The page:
Every module (and optionally every function in a module) RETURNS A CELL
- This will typically be a cell to go to, though certain numbers indicate
error messages and conditions.
- This is inspired by the convention from C and Java of a single returned
value (which is sometimes VOIDed). In our case, though, the value is a cell.
- Returned values and additional conditions should be in specific
locations in the geography.
There are several main levels of granularity here--
1. the vital lowest-level routine (NEXEL or STEP) which gets the next cell
in some direction
-- needed for refresh (should be FAST)
-- needed for every operation (should be FAST)
-- needed for every cursor move
2. Big operations
- This allows operations done elsewhere to merge with local code
This is less likely, but suboperations could be reusable by the same
- Functions inside main modules which do not return numbers are not
DIVIDING IT MORE FINELY
A CASE-type selection mechanism could choose between alternative
mechanisms: for instance, cells 1-256 might be handled by some extremely
fast mechanism, known to the local processor.
HOW MIX AND MATCH THESE MODULES?
Probably there needs to be an interpreter-- an arbitrator kernel for each
platform-- that sorts the operations to the different modules. However, it
would have to be very low overhead to make it worthwhile crossing language
- Since Java knows about C better than C knows about Java, this might be
- However, this might undo any speedup from efficiency mechanisms.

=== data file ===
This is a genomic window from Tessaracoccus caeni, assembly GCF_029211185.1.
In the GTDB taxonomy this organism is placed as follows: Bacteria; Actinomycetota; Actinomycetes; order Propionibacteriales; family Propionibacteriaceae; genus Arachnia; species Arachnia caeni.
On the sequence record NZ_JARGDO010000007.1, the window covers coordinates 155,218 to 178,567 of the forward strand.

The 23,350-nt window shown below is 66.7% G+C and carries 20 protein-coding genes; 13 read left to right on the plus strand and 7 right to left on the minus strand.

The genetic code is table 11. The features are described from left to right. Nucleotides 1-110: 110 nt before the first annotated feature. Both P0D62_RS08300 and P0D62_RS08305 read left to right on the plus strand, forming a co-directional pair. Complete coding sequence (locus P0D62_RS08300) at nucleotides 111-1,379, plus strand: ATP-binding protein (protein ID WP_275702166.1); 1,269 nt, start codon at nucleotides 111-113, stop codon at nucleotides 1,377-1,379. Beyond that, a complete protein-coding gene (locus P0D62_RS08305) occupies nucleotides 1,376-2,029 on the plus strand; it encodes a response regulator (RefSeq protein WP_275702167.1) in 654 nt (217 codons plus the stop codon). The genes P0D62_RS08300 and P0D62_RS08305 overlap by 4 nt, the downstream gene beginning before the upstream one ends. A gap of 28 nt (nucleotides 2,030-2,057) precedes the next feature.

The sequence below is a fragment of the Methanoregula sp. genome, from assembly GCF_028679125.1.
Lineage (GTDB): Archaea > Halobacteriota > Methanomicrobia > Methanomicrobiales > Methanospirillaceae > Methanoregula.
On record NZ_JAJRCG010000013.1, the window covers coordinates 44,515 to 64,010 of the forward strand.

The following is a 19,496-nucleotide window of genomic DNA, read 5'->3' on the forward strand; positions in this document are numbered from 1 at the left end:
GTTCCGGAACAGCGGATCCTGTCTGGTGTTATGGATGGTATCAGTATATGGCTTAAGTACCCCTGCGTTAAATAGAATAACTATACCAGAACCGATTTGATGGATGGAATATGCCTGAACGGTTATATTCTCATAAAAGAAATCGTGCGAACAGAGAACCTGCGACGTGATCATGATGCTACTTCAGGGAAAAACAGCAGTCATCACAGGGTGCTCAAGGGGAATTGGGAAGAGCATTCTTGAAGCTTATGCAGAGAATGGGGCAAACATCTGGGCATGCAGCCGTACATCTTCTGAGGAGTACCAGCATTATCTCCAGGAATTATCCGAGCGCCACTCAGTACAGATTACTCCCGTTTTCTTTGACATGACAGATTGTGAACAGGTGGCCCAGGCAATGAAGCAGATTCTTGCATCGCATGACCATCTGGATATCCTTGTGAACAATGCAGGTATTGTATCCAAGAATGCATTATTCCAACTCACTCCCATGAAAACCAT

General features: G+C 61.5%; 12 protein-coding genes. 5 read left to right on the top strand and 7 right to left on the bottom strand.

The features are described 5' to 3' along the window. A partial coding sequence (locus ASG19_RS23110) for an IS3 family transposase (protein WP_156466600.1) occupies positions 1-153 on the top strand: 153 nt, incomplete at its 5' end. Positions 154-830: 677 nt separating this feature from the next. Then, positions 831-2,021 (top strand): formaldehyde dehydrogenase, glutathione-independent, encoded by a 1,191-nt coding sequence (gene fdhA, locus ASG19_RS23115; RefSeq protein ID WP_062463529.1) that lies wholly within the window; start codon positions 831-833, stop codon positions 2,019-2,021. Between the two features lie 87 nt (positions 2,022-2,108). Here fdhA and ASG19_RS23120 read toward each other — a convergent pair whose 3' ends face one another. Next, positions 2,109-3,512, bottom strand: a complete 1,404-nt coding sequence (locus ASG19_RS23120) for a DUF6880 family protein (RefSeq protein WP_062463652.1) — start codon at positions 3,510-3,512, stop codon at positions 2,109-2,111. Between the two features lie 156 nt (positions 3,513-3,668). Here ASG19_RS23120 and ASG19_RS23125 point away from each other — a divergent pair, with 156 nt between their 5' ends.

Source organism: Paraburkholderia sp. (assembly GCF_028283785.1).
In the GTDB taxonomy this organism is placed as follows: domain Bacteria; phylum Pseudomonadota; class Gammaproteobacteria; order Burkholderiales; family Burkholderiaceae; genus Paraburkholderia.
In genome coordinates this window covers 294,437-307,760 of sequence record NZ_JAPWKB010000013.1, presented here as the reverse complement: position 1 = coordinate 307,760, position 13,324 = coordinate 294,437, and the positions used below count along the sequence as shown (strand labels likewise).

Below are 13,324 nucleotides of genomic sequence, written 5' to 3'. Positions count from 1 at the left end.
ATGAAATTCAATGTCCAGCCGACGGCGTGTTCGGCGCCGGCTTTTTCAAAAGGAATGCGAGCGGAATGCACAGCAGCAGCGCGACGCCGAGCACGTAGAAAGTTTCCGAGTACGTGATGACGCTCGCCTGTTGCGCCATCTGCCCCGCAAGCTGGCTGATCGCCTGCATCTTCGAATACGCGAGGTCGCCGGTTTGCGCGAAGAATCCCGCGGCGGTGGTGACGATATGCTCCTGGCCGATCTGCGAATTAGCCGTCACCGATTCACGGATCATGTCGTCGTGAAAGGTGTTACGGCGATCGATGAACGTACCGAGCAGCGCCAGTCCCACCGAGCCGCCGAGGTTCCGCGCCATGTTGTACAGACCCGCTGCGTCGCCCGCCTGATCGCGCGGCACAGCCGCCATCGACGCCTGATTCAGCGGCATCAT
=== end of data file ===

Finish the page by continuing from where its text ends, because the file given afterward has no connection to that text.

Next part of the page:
FIXED ASSIGNMENT OF CELLNUMBERS
This is of course not necessarily seen by users, but could allow direct
addressability for all the basics.
It also allows
- Predefined set of operations
- predefined dimensions
- predefined location names
-- home cell
-- headcells of key corner lists
-- coathangers for returned values
*NOTES ON THE GRIDWALKER (continuing the above discussion)
Implementors should not get hung upon the gridwalker.
It will keep improving and should therefore be a replaceable subsystem. No
"final version" is on the horizon.
ROBUST would be the best beginning, SCALING is the next issue.
We had a very good result in the prototype using Berkeley DB (the early
version under open license) as a hash database. We observed no slowdown,
but probably did not get to cellsets higher than 500.
Andrew also suggests going to primitives and rolling our own hash database,
since we don't need a lot of general features. That does not seem
appropriate for a first shot.
POSSIBLE GRIDWALK MECHANISM THAT LEVERAGES ON FILESYSTEMS
An extremely crufty and humorous mechanism would use the filesystem itself
for the connection mechanism. Under a cell number would be found its
contents and connections, as follows.
--- contents (file containing contents)
--- d.foo- (file containing cellno of cell in neg.direction on d.foo)
--- d.foo-plus (file containing cellno of cell in pos.direction on
--- (AND ON AND ON FOR EVERY CONNECTION OUTWARD.)
This could be reasonably fast in RAMdisk, especially if each RAMdisk holds
only a certain number of cell references.
Andrew has suggested that EXT2, the standard Linux file system, should be
used for this because it can be mounted on Windows and that interface to
Windows should be reliable by now. Presumably it will also mount on the
new BDS-based Macs. If this could provide a robust method it would put us
up cross-platform fairly quickly.
Theodor Holm Nelson
Project Professor, Keio University SFC Campus, Fujisawa, Japan
? e-mail: ted@xxxxxxxxxx ? world-wide fax 1/415/332-0136